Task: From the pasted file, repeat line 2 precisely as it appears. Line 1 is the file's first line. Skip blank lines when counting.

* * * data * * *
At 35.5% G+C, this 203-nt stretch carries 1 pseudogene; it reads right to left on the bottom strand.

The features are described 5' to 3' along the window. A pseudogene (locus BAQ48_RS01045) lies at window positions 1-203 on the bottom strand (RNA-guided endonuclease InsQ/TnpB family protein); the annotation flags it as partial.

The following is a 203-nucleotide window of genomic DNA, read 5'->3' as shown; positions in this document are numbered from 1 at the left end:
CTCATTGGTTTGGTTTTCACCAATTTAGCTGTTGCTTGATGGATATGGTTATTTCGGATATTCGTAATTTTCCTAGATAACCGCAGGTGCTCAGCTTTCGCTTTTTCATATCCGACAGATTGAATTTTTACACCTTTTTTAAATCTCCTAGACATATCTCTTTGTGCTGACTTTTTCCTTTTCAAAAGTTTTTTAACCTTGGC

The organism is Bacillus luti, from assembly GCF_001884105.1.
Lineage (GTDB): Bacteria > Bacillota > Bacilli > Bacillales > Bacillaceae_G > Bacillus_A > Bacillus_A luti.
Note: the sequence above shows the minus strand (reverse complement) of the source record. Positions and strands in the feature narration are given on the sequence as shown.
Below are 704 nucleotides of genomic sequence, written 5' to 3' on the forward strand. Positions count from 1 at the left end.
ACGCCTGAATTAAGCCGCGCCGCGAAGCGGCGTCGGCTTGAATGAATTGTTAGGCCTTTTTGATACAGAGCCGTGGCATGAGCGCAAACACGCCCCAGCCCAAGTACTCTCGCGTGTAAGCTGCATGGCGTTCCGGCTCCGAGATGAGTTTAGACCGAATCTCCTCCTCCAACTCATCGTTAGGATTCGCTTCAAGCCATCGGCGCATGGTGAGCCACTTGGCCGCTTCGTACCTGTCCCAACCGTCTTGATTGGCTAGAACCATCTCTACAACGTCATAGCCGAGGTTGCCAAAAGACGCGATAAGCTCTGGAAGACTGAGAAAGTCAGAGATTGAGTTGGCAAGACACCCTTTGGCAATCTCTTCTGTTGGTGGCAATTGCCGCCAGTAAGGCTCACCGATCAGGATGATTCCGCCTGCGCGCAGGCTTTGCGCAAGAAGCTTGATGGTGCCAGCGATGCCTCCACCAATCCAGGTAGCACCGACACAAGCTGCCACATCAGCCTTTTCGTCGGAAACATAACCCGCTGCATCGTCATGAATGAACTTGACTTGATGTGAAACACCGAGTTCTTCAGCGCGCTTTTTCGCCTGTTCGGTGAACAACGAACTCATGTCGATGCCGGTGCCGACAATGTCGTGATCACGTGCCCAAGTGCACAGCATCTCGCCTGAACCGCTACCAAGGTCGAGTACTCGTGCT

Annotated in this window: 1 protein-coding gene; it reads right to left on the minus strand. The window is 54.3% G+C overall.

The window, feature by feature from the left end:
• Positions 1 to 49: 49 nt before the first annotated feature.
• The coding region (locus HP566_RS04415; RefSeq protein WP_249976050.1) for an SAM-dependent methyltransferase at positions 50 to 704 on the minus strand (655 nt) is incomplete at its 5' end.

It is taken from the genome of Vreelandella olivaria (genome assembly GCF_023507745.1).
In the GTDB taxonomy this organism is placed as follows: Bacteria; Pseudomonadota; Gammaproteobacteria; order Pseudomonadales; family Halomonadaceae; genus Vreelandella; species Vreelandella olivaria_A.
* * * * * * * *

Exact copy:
The features are described 5' to 3' along the window. A pseudogene (locus BAQ48_RS01045) lies at window positions 1-203 on the bottom strand (RNA-guided endonuclease InsQ/TnpB family protein); the annotation flags it as partial.